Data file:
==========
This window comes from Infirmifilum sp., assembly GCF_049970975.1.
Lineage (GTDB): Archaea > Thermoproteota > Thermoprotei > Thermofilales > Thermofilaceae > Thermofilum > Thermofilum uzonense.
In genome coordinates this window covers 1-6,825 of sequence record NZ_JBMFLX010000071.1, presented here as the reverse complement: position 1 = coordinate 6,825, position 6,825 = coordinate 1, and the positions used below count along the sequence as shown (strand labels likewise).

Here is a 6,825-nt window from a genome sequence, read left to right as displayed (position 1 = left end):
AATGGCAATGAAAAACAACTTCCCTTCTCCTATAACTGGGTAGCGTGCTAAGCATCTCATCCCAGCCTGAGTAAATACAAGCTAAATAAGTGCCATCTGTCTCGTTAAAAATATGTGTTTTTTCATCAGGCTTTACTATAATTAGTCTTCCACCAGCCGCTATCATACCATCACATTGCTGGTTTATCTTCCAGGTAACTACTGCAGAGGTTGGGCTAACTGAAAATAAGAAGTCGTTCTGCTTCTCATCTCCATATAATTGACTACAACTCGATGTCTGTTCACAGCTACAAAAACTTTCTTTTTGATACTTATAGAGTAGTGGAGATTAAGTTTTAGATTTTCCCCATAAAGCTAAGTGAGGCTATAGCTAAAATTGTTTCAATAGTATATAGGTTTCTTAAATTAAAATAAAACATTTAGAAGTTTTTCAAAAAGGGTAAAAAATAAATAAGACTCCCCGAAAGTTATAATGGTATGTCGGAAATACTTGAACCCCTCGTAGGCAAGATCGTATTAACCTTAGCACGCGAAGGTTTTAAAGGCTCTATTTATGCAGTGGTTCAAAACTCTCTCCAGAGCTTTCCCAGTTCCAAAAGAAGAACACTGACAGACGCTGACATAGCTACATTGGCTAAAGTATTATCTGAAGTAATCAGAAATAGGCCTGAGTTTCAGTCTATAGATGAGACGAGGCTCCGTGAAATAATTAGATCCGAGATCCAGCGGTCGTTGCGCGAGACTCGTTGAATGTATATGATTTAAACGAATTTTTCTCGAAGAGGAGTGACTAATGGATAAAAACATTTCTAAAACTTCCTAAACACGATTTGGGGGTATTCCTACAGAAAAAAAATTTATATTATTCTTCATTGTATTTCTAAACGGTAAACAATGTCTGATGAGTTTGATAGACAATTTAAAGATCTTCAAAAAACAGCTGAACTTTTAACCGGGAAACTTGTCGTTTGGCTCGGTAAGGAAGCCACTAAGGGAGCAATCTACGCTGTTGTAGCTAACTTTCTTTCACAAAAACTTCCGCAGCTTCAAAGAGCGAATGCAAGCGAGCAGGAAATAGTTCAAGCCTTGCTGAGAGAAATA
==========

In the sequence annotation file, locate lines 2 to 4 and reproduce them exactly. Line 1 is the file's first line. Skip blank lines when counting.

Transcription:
Lineage (GTDB): Archaea > Thermoproteota > Thermoprotei > Thermofilales > Thermofilaceae > Thermofilum > Thermofilum uzonense.
In genome coordinates this window covers 1-6,825 of sequence record NZ_JBMFLX010000071.1, presented here as the reverse complement: position 1 = coordinate 6,825, position 6,825 = coordinate 1, and the positions used below count along the sequence as shown (strand labels likewise).

Here is a 6,825-nt window from a genome sequence, read left to right as displayed (position 1 = left end):